More on Moscow

Moscow Travel Blog

 › entry 17 of 31 › view all entries

Contrary to popular opinion, I actually thought Moscow is prettier with a mix of European and traditional Russian architecture, including onion-domed churches. The wealth as seen in the fortress or Kremlin has to be seen to be believed ... no wonder the peasants revolted and it is easy for one not to have sympathy for the royalty of that time. If they had spent a fraction of their extravagance on their people, they may have still be on the throne today.

However, the communist era did have their own version of extravagance as evidenced in the Metros of Moscow. Marble, stained glass, gold, brass, chandeliers ... each station with a theme sometimes according to its name, and still beautifully kept unlike in London.

Rather than telling you all about the bricks and mortar we saw, let us talk about the unique things we experienced.

  • We attended a cultural show and saw a large bunch of children with the distinct orphanage look, accompanied by a couple of Russian women, and being doted on by a handful of Americans. Could not work out if the Americans had bought the orphans an excursion to the show, or if this was part of their "selection" process or if they had already been adopted. The children were pretty clingy ... quite sad really.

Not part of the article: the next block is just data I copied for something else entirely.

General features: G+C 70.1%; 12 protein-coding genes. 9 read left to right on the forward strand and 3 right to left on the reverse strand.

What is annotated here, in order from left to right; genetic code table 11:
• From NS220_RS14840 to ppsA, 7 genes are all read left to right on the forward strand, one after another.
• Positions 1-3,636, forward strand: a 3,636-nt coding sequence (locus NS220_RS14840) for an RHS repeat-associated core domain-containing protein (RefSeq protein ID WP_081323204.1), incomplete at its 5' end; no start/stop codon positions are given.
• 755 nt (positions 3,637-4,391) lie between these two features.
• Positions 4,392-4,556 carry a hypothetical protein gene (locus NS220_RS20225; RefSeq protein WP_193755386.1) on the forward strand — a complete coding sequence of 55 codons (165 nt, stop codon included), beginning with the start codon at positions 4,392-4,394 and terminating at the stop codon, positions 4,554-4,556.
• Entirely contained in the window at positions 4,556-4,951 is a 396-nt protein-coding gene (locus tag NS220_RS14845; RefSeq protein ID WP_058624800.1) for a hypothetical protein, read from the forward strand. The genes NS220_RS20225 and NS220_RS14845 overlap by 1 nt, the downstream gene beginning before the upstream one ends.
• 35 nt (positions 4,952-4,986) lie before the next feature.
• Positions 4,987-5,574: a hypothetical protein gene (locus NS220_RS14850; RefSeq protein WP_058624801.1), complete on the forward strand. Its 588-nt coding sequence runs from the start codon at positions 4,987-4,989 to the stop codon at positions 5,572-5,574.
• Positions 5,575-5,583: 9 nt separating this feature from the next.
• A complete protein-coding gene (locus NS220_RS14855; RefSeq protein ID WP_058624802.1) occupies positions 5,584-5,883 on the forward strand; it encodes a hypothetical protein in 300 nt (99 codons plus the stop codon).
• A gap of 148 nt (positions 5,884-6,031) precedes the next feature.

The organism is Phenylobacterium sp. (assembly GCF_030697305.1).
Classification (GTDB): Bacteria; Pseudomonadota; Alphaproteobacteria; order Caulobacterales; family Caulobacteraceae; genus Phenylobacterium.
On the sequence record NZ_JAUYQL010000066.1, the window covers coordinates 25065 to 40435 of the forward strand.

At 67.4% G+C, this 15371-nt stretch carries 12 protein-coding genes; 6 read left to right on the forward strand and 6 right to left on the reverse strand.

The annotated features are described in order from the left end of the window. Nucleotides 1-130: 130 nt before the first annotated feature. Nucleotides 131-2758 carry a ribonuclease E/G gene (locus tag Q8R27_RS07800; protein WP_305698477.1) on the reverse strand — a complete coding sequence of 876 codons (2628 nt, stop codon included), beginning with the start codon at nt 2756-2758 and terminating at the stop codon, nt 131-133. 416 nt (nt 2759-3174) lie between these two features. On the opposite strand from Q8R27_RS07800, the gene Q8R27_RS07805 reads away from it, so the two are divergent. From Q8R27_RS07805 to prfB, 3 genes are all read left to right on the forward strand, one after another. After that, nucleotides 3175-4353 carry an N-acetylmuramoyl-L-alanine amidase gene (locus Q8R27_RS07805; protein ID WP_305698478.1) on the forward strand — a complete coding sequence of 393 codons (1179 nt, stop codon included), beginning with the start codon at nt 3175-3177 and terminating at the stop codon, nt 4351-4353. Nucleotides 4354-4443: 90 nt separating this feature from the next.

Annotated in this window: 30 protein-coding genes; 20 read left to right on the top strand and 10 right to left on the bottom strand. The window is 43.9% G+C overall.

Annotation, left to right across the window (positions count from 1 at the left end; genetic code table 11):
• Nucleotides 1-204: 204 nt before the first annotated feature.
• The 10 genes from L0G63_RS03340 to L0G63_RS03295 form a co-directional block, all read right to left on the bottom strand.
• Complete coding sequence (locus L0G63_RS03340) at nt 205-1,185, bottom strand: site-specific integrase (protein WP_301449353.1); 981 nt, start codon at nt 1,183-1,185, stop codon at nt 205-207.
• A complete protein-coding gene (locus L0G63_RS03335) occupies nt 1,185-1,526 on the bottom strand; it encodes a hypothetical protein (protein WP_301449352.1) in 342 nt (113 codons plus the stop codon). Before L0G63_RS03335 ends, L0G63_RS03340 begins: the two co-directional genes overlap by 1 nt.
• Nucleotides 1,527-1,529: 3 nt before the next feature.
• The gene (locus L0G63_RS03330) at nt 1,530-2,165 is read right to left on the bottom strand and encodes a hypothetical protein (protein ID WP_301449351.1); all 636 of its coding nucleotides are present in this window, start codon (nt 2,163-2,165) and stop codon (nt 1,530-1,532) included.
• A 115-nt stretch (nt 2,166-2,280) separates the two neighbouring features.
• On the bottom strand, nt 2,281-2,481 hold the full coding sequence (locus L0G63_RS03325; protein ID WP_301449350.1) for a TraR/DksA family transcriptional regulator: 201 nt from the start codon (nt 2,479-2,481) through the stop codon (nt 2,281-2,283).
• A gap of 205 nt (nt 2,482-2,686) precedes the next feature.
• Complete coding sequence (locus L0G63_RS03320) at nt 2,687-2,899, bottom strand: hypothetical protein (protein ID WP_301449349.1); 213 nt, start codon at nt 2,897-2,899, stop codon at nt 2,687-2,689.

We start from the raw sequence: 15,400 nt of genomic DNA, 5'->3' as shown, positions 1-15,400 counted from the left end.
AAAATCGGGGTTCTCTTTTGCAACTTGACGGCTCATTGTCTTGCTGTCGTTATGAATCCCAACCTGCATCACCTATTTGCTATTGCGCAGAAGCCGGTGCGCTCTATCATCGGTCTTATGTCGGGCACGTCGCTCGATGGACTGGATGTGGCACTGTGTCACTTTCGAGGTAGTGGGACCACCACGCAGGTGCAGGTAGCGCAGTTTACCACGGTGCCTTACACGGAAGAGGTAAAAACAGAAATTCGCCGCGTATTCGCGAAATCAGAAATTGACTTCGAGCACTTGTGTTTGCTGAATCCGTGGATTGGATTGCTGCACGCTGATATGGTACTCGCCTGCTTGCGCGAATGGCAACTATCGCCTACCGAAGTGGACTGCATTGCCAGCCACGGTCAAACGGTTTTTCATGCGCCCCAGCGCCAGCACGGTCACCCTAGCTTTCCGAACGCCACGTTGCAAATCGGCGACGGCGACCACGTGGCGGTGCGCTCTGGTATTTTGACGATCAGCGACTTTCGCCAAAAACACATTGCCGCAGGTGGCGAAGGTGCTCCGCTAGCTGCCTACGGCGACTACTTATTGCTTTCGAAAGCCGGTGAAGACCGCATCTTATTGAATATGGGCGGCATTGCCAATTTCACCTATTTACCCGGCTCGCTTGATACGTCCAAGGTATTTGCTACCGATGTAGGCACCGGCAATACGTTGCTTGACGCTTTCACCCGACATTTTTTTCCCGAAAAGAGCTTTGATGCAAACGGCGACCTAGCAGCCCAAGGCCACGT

• Entrances to sites around Russia are at American prices. You can easily pay about USD40 to enter all sections of a palace or the Kremlin. Local prices are a fraction of that, and we should have tried as there are plenty of Asian Russians. At one church, Kim jokingly said that he was a student and the woman (without a sense of humour) charged accordingly at about half the normal foreigner rate!

  • Our hotel in Moscow, the Izmailovsky Park consists of 5 blocks x 30 storeys x 40 rooms per storey! Despite quite remote from the city it took only 15 minutes by metro from a station located within the hotel complex. But the amazing thing about the place is the market! Largest we have ever seen! Many ordinary Muscovites are extremely well-dressed and this was very obviously where they shop. While Moscow was not on the Old Silk Road, it is certainly on the New Polyester (or Leather, Vinyl, Cotton) Freeway! It is amazing how cheap, fashionable the shoes and clothes were ... and they certainly look expensive when well co-ordinated on them. No need to speak Russian here when shopping ... Uzbek, Kazakh, Turkish, Chinese, Vietnamese and Korean will also do.

Today we bid "Das Vidanya" to Moscow (accompanied by a traditional up and down wave, rather than the modern side-to-side).   It appears we have made it safely ... when we arrived in St P, we were given a 64 page book called "Safe St Petersburg". If we had paid attention to the book, we would have stayed in the hotel for the whole duration! While we felt no more unsafe than in any other big city, there seems to be an undercurrent of danger ... security guards at doors of many buildings, private bodyguards, and in Moscow continual checking of our passports on the street (even though that is more for bribe-taking if we did not have them on us). But as I have said before one often does not feel unsafe until it is too late.

I recommend April-May if you are planning a trip to Moscow and St P. The weather was great (an element of luck) and spring growth was out in Moscow. Just takes a bit of getting used to seeing so many sullen people, especially after the Middle East.


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photo by: eefab